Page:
Presentations from Ramsar European Regional Meeting, September 2011:
Trilateral Ramsar Site Floodplains on Morava-Dyje-Danube Confluence - Trilateral cooperation by Libuše Vlasáková, Ministry of the Environment, Czech Republic [PDF]
> Read more about Morava-Dyje Floodplains, The Ramsar Wetland Conservation Award and Evian Special Prize - 2002
North Livonian Transboundary Ramsar Site (Estonia-Latvia): by Andris Urtans and Juris Jatnieks, Nature Conservation Agency, Latvia and Agu Leivits, Environmental Board, Estonia [PDF]
> Read more about North Livonia (NorBalWet, 2007)
Cooperation is key
The UNECE Water Convention Secretariat
UNECE Water Convention launched the Second Assessment of transboundary rivers, lakes and ground-waters at the 7th Ministerial Conference “Environment for Europe” on 21 September 2011. (UNECE Second Assessment) Ramsar focal points contributed information on the services of a selected number of transboundary wetland ecosystems in the major Pan-European river basins.
The Second Assessment provides a comprehensive overview of the status of transboundary waters in the European and Asian parts of the UNECE region, covering more than 140 transboundary rivers, 25 transboundary lakes, about 200 transboundary groundwaters and 25 Ramsar Sites or other wetlands of transboundary importance.
Ramsar and UNECE have worked together over many years in close cooperation. The need to adopt an integrated approach and the role of ecosystems in water management has been increasingly recognized in past years, but putting it into practice with concrete measures is a complex exercise and a great challenge for every country.
Ministry of Environment of the Slovak Republic and the Slovak Environmental Agency
From Slovakia, the host country of the 7th European Regional Meeting, we have received a very comprehensive report on Ramsar Sites and work in Slovakia. In the report there is good guidance on moving forward for transboundary projects and management. The full issue of ENVIROMAGAZÍN can be read in full here. [PDF]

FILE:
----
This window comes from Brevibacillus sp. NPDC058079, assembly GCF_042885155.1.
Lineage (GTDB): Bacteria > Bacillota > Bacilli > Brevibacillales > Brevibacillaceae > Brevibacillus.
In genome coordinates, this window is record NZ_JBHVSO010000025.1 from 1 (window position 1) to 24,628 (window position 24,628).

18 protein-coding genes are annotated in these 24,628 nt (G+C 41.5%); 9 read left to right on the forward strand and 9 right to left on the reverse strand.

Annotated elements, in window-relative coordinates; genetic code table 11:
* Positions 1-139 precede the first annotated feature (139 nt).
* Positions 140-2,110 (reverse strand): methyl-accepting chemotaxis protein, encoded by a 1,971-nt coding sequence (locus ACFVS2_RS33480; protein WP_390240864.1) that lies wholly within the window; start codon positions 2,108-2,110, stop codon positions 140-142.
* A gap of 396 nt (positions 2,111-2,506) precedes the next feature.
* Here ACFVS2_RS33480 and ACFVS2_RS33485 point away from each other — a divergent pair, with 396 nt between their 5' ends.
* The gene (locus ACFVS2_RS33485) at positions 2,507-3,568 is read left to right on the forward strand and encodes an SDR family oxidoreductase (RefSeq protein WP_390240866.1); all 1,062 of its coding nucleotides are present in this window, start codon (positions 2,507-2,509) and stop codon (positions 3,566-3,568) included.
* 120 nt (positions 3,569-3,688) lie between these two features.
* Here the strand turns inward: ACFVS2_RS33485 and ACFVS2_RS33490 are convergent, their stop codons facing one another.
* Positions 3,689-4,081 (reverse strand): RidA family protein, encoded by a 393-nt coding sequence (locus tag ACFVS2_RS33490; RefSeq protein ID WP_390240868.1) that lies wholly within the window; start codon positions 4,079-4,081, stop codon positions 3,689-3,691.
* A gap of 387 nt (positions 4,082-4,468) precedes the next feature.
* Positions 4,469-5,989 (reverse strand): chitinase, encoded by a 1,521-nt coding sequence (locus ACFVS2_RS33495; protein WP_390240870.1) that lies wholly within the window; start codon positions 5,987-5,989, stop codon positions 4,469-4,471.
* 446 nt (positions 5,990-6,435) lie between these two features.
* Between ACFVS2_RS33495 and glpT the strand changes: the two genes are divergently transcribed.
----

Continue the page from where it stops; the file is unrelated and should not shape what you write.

Enviromagazín – a magazine about environment protection, Vol. XVI, special edition 2011, published by the Ministry of Environment of the Slovak Republic and the Slovak Environmental Agency, www.enviromagazin.sk
The current state, advantages and challenges for the future
The main obstacles for formal declarations of transboundary co-operation in many Ramsar sites in Europe probably consists of a lack of personal capacity (e.g. because of the work load of Natura 2000 and other EU agenda obligations), a lack of experience and know-how, as well as the fear of some Contracting Parties being dragged into transboundary political conflicts. Others may have uncertainty who should sign such a formal declaration (the highest representatives of ministries, legal officers of a ministry, or province, or the Protected Area Management Authority?). Furthermore, some may have difficulties arising from the use of different languages and different legal systems.
Latorica. Photo: M. Balla, Enviromagazín
How to move on?
Based on our own experience for the development of transboundary initiatives we can recommend the following step by step approach:
- Identify those management sectors that need transboundary co-ordination (e.g. hunting, fishing…);
- Identify the right forum for it (river commission, National Park commission, or a new Ramsar task force);
- Create a transboundary working group;
- Agree on common goals (e.g. through a Memorandum of Understanding) and on principles;
- Define key working fields for transboundary working groups to implement common principles;
- Prepare a harmonization of management activities in those fields that need co-ordination;
- Prepare the formal declaration of a transboundary protected area, e.g. a bilateral Ramsar site;
- Harmonize the name of the new site and Ramsar Information Sheet.